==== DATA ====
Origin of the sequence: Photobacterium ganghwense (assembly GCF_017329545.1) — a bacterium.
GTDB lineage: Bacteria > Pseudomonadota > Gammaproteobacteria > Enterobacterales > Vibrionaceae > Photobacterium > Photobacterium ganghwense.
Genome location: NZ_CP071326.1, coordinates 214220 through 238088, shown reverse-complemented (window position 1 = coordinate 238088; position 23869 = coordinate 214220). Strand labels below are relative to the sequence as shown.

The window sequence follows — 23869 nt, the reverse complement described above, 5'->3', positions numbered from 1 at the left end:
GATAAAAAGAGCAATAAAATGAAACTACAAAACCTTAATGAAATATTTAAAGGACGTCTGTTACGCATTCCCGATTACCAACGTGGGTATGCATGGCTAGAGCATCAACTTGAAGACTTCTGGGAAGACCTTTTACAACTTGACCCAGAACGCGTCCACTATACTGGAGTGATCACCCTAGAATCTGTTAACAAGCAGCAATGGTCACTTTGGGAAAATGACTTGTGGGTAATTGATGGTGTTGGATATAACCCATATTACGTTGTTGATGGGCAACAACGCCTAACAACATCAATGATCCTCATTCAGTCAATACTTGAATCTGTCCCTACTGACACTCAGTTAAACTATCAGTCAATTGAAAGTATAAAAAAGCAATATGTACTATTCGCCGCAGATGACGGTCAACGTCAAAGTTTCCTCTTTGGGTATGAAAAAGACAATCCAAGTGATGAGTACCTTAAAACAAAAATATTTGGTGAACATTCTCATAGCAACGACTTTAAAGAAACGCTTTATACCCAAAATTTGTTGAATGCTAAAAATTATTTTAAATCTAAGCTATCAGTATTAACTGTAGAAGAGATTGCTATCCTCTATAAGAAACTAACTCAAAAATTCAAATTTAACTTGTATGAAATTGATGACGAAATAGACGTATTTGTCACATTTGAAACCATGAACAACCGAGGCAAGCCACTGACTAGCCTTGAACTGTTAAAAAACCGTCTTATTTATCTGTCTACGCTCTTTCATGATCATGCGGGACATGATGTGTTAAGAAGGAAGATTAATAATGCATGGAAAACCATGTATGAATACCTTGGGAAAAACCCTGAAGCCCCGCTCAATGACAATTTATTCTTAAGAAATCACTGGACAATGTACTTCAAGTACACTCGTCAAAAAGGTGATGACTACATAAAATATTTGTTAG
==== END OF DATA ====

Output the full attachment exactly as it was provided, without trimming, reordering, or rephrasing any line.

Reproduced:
Origin of the sequence: Photobacterium ganghwense (assembly GCF_017329545.1) — a bacterium.
GTDB lineage: Bacteria > Pseudomonadota > Gammaproteobacteria > Enterobacterales > Vibrionaceae > Photobacterium > Photobacterium ganghwense.
Genome location: NZ_CP071326.1, coordinates 214220 through 238088, shown reverse-complemented (window position 1 = coordinate 238088; position 23869 = coordinate 214220). Strand labels below are relative to the sequence as shown.

The window sequence follows — 23869 nt, the reverse complement described above, 5'->3', positions numbered from 1 at the left end:
GATAAAAAGAGCAATAAAATGAAACTACAAAACCTTAATGAAATATTTAAAGGACGTCTGTTACGCATTCCCGATTACCAACGTGGGTATGCATGGCTAGAGCATCAACTTGAAGACTTCTGGGAAGACCTTTTACAACTTGACCCAGAACGCGTCCACTATACTGGAGTGATCACCCTAGAATCTGTTAACAAGCAGCAATGGTCACTTTGGGAAAATGACTTGTGGGTAATTGATGGTGTTGGATATAACCCATATTACGTTGTTGATGGGCAACAACGCCTAACAACATCAATGATCCTCATTCAGTCAATACTTGAATCTGTCCCTACTGACACTCAGTTAAACTATCAGTCAATTGAAAGTATAAAAAAGCAATATGTACTATTCGCCGCAGATGACGGTCAACGTCAAAGTTTCCTCTTTGGGTATGAAAAAGACAATCCAAGTGATGAGTACCTTAAAACAAAAATATTTGGTGAACATTCTCATAGCAACGACTTTAAAGAAACGCTTTATACCCAAAATTTGTTGAATGCTAAAAATTATTTTAAATCTAAGCTATCAGTATTAACTGTAGAAGAGATTGCTATCCTCTATAAGAAACTAACTCAAAAATTCAAATTTAACTTGTATGAAATTGATGACGAAATAGACGTATTTGTCACATTTGAAACCATGAACAACCGAGGCAAGCCACTGACTAGCCTTGAACTGTTAAAAAACCGTCTTATTTATCTGTCTACGCTCTTTCATGATCATGCGGGACATGATGTGTTAAGAAGGAAGATTAATAATGCATGGAAAACCATGTATGAATACCTTGGGAAAAACCCTGAAGCCCCGCTCAATGACAATTTATTCTTAAGAAATCACTGGACAATGTACTTCAAGTACACTCGTCAAAAAGGTGATGACTACATAAAATATTTGTTAG